An Easy Ride from Thornes Park on the first Saturday of the month is another introduction, which we hope will prove popular enough to support its continuation.

Once again, we will be running our popular ‘Holiday Wednesdays’ at Nostell on 28th July and throughout August on the 4th, 11th and 18th between 11am and 3pm. There will be a Cycling Information Stand, where WDCF members will be on hand to give information, maps, leaflets and advice, our famous Cycle Skills Course, where youngsters and others can practice their cycling skills using their own bike or using one of ours and a short, guided ride in the grounds of Nostell again using either your own bike or one of ours.

We will be attending Portobello Gala in Manygates Park on Wednesday 25th August from 10am until 4pm where again we will be dusting down our Cycling Information Stand and setting up our renowned Cycle Skills Course for the delectation of avid junior riders. 

At Nostell on Sunday 29th August between 11am and 4pm, we will be holding a Cycling Fun day featuring not only a Cycling Information Stand, Cycle Skills Course and short guided ride but also a Bike Doctor.  You are invited to dust off your bike and bring it along to the event, where our Bike Doctor will give it a free bicycle safety and health check.

At all these events, volunteers are needed to help set up the stand and skills course, man both and tidy up afterwards.  It’s generally a lot of fun and a chance to meet new people and reconnect with old ones- both more important than usual after the restrictions imposed during the past 12 months or so.  If you can help, even if for only a limited period, do get in touch via info@cycling-wakefield.org.uk.

Cycling UK

WDCF has decided to become formally affiliated to Cycling UK.  This will save us over £300 for public liability insurance, whilst doubling the cover to £10,000,000.  Our rides can be publicised on their website and we will have access to their training courses.  It will, however, mean a limitation of 10 non-members on any ride in our normal rides programme and that guest riders can only attend 3 rides without becoming members of WDCF.  As life membership of WDCF costs only £5, this should not act as a deterrent, even in Yorkshire!  

The AGM- again

Corona Virus has struck the AGM again.  The proposed lifting of restrictions on the 21st of June has been postponed and the July date cannot be relied on. To ensure that as many members as wish can attend, we are moving the AGM to the 23rd September 2021.  It will be held at 7pm at a venue yet to be finalised.  We will give you plenty of notice once an agreement has been reached.  If you are coming by bike, don’t forget to bring your lights!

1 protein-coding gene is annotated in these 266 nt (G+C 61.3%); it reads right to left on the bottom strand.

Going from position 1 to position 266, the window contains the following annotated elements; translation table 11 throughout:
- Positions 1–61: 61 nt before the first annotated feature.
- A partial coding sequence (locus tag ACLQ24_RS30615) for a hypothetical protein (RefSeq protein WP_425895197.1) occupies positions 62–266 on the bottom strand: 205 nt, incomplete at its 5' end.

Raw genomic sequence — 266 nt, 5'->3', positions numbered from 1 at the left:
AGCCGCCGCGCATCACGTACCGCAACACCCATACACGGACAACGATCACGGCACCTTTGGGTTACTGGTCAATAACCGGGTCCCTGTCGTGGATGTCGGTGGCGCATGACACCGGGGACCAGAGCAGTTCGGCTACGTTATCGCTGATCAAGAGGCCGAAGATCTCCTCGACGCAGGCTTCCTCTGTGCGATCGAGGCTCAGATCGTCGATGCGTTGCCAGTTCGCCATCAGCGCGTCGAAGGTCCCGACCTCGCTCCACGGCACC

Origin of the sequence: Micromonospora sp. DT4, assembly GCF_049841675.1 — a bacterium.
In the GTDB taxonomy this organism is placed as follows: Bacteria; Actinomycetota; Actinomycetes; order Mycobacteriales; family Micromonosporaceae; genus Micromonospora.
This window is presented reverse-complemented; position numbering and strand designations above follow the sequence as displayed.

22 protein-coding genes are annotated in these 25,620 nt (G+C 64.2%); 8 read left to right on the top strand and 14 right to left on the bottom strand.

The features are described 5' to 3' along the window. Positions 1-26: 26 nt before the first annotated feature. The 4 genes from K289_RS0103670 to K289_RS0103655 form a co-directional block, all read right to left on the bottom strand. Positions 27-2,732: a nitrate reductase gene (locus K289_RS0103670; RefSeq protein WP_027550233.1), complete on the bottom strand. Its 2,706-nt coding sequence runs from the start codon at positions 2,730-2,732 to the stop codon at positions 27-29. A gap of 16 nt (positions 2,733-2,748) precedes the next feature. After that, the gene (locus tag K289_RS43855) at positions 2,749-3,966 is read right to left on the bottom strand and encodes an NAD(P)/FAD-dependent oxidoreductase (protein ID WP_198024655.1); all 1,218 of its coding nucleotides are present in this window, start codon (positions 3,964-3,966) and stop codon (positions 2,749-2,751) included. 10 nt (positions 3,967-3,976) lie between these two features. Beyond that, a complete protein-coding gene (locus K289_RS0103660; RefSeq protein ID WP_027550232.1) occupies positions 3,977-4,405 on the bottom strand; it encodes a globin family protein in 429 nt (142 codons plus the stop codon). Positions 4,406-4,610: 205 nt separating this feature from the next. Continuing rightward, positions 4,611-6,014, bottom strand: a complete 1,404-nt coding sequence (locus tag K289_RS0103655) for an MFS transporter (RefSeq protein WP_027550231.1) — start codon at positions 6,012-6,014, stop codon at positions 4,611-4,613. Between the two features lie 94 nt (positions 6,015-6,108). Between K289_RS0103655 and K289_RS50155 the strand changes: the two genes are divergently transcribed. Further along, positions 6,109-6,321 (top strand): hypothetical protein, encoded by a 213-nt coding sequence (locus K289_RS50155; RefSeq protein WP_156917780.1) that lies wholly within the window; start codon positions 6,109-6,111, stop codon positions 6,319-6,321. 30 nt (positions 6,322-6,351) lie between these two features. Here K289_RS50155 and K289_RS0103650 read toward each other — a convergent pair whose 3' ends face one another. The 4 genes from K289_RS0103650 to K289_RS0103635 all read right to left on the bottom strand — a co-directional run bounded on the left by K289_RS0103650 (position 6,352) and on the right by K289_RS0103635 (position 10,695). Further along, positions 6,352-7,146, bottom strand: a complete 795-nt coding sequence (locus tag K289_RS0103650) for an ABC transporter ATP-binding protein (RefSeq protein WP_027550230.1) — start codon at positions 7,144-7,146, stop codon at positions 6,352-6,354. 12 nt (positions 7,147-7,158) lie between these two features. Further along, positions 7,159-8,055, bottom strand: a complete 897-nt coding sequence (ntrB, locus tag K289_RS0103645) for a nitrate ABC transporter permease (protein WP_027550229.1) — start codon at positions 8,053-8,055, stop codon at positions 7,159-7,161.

Apart from the usual chairman’s ‘annual’ report, covering the period since the last annual report in 2019 and the treasurer’s statement of accounts, the various officers come up for re-election or replacement. If would like to ask any questions, make any suggestions, stand for any of the posts or just want to see what everyone looks like after months of lockdown, do come along.

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WDCF Newsletter May 2021

Wakefield District Cycle Forum

Promoting and Campaigning for Cyclists

In This Edition

Rides resume
The Big Bike Ride
Workgroup Report
Campaigns Progress
– Agbrigg to Walton
– Skelton Grange
– Kissing gates, ‘A’ frames and other hindrances
– John Harvey’s Bench
Help needed

Rides Resume

You will all be overjoyed to hear that we are resuming our guided rides programme from the 22nd May 2021.  Groups of up to 15, including the ride leaders, will be allowed but we will need track and trace information from all attending.

Cafe stops should be possible by then, which will be a relief to many and allow us to support the businesses and charities that have had such a hard time over the past year.

The first outing will be a steady ride from Queen’s Mill Castleford, starting at 10 am on the 22nd May.  From then on, there will be regular rides from Queen’s Mill, Nostell, Anglers Country Park and the Darrington Hotel.  Details of all rides appear on our website on the ‘Rides’ page, with reminders on our Facebook page nearer the time.